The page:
- If you just want to be good, spend two afternoons designing a relatively simple system. Learn it. Practice it for a while and be happy with the results. For most people in most circumstances, that should be enough to outperform 99+% of the world population. And you can keep improving by simply continuing to use your system and drilling it once a while.
- If you want to be as good as you can be, it’s not a bad idea to initially take more time to design a better more finely tuned system. Take all the time you need. And keep modifying it whenever it seems useful, especially during the first few weeks and months of practice.
- As time goes by and using your system becomes second nature, substantial modifications should become rarer and rarer. Having to constantly relearn what you’ve learned before can often be counter-productive, at least in the short and medium term. However, minor tweaks are still perfectly acceptable. For example you can decide that from now on the character for 78 will be wearing a blue dress, without fundamentally changing the essence of this particular image.
- There are various kinds of simple drills you can do to learn your system in the first place and to become faster at using it. I’m not talking about memorization and recall here, I’m just talking about practicing the act of quickly turning numbers and cards into images. Eventually you want to make this process as quick and effortless as possible, making sure that you can focus 100% of your mental energy on the memorization process. If continuing to improve is important for you, you can never do those drills often enough. Click here for a few more details on those drills. The Alex Mullen quote you will find below will also help explain the process.
Many years ago, in some obscure thread on the artofmemory.com forum, a then-not-yet world memory champion Alex Mullen was asked for some advice to improve with cards. Here was his well-worth reading answer:
“The absolute first thing I would try if you haven’t already is recognition/visualization drills. Just run through a deck and see your images without memorizing. For recognition, realize what the image is and move on without actually seeing it. So this is very fast, and these days it takes me about 17-18 sec. For visualization, see the images with the same clarity as you would during memorization, just don’t place them in loci. This is a bit slower and should be near your actual memorization time. I’d time yourself to keep things interesting. I usually do about 5-10 of each every day. Doesn’t amount to that big a commitment. You could also try a metronome here.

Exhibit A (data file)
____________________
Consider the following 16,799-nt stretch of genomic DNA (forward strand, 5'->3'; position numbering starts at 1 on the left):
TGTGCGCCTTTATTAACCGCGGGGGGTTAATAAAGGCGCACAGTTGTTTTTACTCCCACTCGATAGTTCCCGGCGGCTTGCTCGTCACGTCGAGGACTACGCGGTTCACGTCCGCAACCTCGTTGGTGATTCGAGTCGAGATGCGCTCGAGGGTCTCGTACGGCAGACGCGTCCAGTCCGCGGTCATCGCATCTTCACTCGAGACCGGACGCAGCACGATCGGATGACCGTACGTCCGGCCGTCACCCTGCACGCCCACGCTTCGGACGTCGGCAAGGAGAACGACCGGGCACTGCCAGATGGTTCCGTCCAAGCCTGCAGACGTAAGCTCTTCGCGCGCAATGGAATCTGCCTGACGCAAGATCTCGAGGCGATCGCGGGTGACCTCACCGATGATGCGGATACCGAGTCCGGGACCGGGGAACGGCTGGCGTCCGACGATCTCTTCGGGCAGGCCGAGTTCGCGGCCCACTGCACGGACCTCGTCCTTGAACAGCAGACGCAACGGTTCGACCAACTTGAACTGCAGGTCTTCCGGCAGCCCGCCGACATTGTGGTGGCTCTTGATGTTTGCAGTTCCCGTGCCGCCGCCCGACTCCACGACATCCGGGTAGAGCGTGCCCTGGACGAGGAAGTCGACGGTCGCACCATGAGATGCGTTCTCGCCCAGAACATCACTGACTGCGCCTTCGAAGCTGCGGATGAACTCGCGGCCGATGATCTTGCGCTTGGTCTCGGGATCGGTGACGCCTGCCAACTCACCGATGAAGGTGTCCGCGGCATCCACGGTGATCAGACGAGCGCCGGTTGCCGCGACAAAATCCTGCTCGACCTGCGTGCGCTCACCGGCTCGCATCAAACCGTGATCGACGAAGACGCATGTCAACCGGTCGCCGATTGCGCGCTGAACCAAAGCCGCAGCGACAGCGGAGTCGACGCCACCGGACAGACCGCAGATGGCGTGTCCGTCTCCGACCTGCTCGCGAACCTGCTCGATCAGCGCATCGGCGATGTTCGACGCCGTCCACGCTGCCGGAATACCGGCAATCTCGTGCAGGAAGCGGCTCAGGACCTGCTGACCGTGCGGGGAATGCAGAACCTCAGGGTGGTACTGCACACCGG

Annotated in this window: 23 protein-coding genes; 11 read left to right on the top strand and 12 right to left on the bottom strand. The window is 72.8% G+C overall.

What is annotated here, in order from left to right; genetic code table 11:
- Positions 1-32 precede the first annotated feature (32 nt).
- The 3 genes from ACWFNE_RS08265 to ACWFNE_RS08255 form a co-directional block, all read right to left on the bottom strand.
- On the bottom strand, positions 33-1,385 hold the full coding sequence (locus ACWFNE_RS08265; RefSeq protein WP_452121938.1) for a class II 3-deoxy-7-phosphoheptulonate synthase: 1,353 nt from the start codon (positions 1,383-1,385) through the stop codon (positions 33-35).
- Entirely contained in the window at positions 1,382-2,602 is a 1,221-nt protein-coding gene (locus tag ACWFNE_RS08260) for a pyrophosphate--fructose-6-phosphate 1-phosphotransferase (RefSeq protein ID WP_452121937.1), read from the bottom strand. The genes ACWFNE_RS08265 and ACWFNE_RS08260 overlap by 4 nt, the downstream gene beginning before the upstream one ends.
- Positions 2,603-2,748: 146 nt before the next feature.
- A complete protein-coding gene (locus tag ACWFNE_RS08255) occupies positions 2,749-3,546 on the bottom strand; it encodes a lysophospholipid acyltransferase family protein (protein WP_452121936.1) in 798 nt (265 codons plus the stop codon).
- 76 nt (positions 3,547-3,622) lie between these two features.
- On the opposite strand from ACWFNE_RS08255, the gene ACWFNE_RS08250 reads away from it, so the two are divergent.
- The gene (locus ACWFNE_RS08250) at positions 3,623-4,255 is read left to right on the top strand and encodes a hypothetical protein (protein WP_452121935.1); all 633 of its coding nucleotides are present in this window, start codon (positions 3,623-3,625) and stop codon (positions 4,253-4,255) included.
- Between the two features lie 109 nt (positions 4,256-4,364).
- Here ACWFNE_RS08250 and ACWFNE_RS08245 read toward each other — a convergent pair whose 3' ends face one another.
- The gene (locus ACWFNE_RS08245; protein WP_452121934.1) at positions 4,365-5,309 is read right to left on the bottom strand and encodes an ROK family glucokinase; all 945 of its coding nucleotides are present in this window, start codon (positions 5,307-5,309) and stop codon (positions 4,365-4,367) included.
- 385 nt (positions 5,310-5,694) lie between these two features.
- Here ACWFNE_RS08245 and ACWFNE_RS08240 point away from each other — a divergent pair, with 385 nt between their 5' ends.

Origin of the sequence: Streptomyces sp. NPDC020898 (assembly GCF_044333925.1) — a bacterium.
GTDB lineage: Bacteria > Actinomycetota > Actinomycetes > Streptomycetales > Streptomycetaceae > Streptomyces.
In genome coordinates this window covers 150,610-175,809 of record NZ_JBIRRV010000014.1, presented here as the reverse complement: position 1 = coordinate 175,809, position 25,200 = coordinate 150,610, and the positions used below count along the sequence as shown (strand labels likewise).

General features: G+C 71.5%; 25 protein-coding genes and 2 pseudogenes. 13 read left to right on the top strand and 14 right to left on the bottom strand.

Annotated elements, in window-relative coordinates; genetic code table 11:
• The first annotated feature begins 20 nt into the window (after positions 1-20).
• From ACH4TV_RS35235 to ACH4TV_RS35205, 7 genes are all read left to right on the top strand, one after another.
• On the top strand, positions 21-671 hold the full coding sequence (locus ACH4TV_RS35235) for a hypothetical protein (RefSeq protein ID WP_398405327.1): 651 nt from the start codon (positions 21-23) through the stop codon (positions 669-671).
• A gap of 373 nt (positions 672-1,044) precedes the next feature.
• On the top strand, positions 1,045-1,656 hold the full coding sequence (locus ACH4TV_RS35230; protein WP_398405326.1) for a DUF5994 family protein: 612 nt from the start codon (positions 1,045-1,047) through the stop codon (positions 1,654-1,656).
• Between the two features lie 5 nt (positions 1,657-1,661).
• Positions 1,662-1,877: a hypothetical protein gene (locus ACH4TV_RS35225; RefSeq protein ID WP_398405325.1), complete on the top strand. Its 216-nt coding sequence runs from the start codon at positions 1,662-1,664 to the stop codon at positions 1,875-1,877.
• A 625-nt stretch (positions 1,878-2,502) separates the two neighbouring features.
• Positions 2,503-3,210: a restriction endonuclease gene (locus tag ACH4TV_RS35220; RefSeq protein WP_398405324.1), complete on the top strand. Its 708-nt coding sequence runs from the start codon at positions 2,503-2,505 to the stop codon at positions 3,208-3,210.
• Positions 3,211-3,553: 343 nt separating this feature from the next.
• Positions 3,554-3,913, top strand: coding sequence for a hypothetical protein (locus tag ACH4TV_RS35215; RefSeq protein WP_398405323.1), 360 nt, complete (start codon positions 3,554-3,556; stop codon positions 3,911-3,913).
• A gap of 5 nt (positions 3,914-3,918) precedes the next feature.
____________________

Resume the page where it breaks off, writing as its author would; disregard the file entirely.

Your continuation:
Second to that, maintaining a consistent schedule (usually 1-2 decks actually memorized per day, plus the drills) has done the trick. I also wouldn’t be afraid to be change some images if you realize they’re confusing. You don’t necessarily have to throw out the image, just adjust a particular feature (clothing, hair, texture, shape, etc.). One last thing would be to try memorizing 2 or more decks. Mixing up lengths and intensities is something I do for all events, and usually when you come back to the desired amount you’re more comfortable.”
I agree with everything he said here, although some of the specifics will vary here depending on the individual. I would add that you should also take two decks of cards, use a marker to write 00 to 99 on those cards and use those modified decks for countless recognition/visualization drills for numbers as well. Don’t hesitate to carry those decks everywhere you go for some quick improvised drills while taking the bus or wherever you happen to be.
Don’t forget to also apply the relevant advice you’ll find on the “How to create more memorable images” and “How to improve faster” pages. I’ll probably have more to say about the subject some other day, but this is more than enough for now. Good luck! And keep drilling that system of yours until you puke!